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FAQ - Networking

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(Updated: Dec 2009)

Which interconnects and protocols are currently supported? Today, Lustre supports TCP/IP (commonly over gigabit or 10-gigabit ethernet), OFED, Myrinet MX, and Cray's Seastar networks. Other older networking technologies were also supported, but are virtually unused today and will be dropped in future releases.

The up-to-date versions of each network type are at the beginning of the lnet/ChangeLog file and each release announcement.

Can I use more than one interface of the same type on the same node?

Yes, with Lustre 1.4.6 and later.

Can I use two or more different interconnects on the same node?

Yes, with Lustre 1.4.x, subject to the particular limitations of the interconnect. For example, we are told that it is not possible to use both Elan 3 and Elan 4 in the same node at the same time.

Can I use TCP offload cards?

Probably -- but we've tried many of these cards, and for various reasons we didn't see much improvement, if any. First, because Lustre runs entirely in the kernel, it uses kernel networking APIs which are often not supported (or at least not optimized) by the offload drivers.

Second, the problem isn't the overhead of checksum calculation or the need for interrupt coalescing; lots of commodity ethernet cards already support these features. The big overhead is memory copying and buffering, which these cards rarely do anything to address.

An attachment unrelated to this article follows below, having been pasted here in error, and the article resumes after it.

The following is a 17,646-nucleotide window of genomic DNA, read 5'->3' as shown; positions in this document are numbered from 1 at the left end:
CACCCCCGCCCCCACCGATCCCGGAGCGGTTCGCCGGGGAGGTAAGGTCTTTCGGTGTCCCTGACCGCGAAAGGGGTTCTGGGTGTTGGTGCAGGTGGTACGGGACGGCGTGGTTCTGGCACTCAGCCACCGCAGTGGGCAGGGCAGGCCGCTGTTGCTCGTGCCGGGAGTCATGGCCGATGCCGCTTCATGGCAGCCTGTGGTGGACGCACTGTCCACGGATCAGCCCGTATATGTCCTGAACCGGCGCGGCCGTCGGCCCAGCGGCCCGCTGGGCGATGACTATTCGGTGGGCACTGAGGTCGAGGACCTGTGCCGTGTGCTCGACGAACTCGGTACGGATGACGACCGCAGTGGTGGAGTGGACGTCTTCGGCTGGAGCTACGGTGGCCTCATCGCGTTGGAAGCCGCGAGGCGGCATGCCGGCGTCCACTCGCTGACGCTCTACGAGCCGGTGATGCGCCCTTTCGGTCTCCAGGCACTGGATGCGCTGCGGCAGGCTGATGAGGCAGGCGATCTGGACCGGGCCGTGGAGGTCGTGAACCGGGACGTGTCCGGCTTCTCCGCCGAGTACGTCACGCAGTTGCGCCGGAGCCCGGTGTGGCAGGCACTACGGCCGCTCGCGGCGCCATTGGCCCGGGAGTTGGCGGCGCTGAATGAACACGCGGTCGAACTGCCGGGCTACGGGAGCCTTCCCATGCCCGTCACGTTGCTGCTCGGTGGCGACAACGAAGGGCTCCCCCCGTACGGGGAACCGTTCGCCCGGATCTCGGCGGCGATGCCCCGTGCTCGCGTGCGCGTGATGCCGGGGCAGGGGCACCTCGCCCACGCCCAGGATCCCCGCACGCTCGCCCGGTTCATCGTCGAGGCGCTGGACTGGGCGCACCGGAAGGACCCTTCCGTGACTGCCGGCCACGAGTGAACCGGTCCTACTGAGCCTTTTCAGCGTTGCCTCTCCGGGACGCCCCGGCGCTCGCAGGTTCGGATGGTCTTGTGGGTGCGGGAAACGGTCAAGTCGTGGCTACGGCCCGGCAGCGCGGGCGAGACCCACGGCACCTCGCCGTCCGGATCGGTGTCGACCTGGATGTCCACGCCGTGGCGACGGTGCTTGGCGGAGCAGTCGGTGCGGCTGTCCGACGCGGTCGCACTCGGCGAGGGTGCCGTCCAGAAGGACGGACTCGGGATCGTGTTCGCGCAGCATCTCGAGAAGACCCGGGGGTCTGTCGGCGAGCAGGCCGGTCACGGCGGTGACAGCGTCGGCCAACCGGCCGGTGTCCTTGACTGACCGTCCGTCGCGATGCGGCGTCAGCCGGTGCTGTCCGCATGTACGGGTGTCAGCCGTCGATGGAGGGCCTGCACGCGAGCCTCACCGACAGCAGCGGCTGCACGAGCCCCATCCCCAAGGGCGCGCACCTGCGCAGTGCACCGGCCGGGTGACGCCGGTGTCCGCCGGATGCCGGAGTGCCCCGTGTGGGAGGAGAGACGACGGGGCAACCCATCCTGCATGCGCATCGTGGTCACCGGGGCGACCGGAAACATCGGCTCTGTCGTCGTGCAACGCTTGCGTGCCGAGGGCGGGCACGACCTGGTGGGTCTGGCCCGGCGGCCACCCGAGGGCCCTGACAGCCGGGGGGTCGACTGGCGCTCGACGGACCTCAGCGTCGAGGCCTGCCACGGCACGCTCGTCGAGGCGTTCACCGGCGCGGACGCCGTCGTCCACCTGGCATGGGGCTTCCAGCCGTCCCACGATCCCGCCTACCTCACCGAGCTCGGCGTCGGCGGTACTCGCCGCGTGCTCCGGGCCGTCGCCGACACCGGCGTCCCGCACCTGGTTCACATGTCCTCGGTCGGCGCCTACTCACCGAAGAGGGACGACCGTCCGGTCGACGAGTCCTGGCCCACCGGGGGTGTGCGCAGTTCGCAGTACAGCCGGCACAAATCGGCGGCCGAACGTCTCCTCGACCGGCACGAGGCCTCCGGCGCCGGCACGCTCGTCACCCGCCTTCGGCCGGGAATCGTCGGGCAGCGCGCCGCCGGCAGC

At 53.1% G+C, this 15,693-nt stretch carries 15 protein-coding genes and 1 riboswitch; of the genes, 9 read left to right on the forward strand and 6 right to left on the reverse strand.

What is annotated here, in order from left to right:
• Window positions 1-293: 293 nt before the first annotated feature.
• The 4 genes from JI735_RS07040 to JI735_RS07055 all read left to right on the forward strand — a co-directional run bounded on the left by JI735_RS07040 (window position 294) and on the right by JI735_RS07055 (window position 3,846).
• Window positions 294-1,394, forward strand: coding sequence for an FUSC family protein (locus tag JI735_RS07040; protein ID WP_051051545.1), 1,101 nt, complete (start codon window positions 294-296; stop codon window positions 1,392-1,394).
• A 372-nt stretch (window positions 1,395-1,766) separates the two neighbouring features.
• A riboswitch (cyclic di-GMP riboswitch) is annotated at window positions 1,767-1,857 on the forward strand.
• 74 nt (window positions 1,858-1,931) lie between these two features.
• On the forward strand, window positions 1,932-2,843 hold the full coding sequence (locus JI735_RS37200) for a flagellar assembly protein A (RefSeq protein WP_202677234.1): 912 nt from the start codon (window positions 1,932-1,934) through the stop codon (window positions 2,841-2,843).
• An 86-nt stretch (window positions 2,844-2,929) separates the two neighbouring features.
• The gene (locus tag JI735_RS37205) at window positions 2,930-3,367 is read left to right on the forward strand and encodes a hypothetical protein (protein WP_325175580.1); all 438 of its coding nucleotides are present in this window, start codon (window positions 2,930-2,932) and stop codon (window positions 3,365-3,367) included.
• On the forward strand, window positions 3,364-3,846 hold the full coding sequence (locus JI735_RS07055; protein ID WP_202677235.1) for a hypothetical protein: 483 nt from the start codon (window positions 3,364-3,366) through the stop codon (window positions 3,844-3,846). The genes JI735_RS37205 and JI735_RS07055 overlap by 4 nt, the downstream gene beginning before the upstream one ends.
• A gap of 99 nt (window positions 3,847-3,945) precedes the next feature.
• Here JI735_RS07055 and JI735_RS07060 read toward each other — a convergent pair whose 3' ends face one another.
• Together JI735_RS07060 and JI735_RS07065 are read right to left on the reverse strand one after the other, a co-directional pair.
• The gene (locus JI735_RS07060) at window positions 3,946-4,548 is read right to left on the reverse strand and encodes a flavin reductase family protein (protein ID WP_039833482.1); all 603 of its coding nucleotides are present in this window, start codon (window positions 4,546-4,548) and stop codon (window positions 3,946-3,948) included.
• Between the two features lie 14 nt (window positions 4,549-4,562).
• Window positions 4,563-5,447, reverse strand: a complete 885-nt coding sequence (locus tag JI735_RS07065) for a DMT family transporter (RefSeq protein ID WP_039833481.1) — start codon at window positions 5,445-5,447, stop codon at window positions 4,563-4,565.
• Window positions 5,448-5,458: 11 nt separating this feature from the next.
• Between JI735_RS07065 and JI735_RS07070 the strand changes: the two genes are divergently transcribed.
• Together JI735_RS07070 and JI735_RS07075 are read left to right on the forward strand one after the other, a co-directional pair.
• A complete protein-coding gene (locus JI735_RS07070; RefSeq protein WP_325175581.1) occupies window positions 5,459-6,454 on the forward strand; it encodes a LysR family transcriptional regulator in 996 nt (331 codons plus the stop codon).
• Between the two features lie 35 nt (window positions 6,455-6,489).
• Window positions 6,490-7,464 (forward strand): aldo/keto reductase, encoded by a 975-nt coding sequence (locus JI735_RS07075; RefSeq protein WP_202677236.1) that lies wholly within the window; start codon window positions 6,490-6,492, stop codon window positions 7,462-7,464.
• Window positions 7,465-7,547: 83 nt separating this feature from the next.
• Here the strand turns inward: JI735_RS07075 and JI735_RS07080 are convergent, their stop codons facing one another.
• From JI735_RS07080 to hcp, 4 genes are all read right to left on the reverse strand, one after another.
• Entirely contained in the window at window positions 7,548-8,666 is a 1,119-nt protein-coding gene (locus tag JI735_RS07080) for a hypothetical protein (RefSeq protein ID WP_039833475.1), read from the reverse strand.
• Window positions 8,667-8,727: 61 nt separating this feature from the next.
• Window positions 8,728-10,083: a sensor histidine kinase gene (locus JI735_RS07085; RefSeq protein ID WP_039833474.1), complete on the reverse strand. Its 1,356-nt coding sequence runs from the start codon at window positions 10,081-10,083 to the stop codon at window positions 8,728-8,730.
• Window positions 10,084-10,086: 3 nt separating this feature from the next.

Does Lustre support crazy heterogeneous network topologies?

Yes, although the craziest of them are not yet fully supported.

Because Lustre supports native protocols on top of high speed cluster interconnects (in addition to TCP/IP), some special infrastructure is necessary.

Lustre uses its own implementation of the Portals message passing API, upon which we have implemented Gateway nodes, to route between two native protocols. These are commodity nodes with, for example, both gigabit ethernet and InfiniBand interfaces. The gateway software translates the Portals packets between the interfaces to bridge the two networks.

These routers are in use today, and may become more popular as more enterprises connect multiple clusters with special interconnects to a single global Lustre file system. On the other hand, TCP/IP on GigE is the interconnect of choice for most organizations, which requires no additional Portals routing.